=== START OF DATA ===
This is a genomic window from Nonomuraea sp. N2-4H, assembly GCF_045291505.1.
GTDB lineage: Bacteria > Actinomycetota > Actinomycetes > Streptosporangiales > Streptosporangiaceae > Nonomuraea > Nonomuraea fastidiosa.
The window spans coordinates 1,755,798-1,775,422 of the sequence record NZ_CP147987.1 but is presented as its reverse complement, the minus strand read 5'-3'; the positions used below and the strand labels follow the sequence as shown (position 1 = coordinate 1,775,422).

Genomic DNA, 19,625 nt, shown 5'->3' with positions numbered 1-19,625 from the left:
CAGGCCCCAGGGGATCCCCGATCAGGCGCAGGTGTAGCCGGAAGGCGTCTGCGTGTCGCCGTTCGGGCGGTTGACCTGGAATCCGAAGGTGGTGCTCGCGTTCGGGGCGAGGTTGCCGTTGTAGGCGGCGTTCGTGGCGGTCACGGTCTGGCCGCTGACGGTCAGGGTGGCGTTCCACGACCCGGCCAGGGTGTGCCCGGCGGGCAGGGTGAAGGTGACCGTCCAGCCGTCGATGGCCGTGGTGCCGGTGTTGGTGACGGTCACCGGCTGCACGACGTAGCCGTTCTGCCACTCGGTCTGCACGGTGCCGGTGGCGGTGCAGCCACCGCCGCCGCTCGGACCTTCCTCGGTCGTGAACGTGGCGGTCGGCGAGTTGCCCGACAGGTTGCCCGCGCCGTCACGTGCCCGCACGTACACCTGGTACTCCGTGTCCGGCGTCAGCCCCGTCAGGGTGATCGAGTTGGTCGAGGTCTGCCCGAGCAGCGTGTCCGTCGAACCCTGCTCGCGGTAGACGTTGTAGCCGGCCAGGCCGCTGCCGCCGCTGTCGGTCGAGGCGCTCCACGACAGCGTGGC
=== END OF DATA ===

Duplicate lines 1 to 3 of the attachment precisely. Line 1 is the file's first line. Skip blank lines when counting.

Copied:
This is a genomic window from Nonomuraea sp. N2-4H, assembly GCF_045291505.1.
GTDB lineage: Bacteria > Actinomycetota > Actinomycetes > Streptosporangiales > Streptosporangiaceae > Nonomuraea > Nonomuraea fastidiosa.
The window spans coordinates 1,755,798-1,775,422 of the sequence record NZ_CP147987.1 but is presented as its reverse complement, the minus strand read 5'-3'; the positions used below and the strand labels follow the sequence as shown (position 1 = coordinate 1,775,422).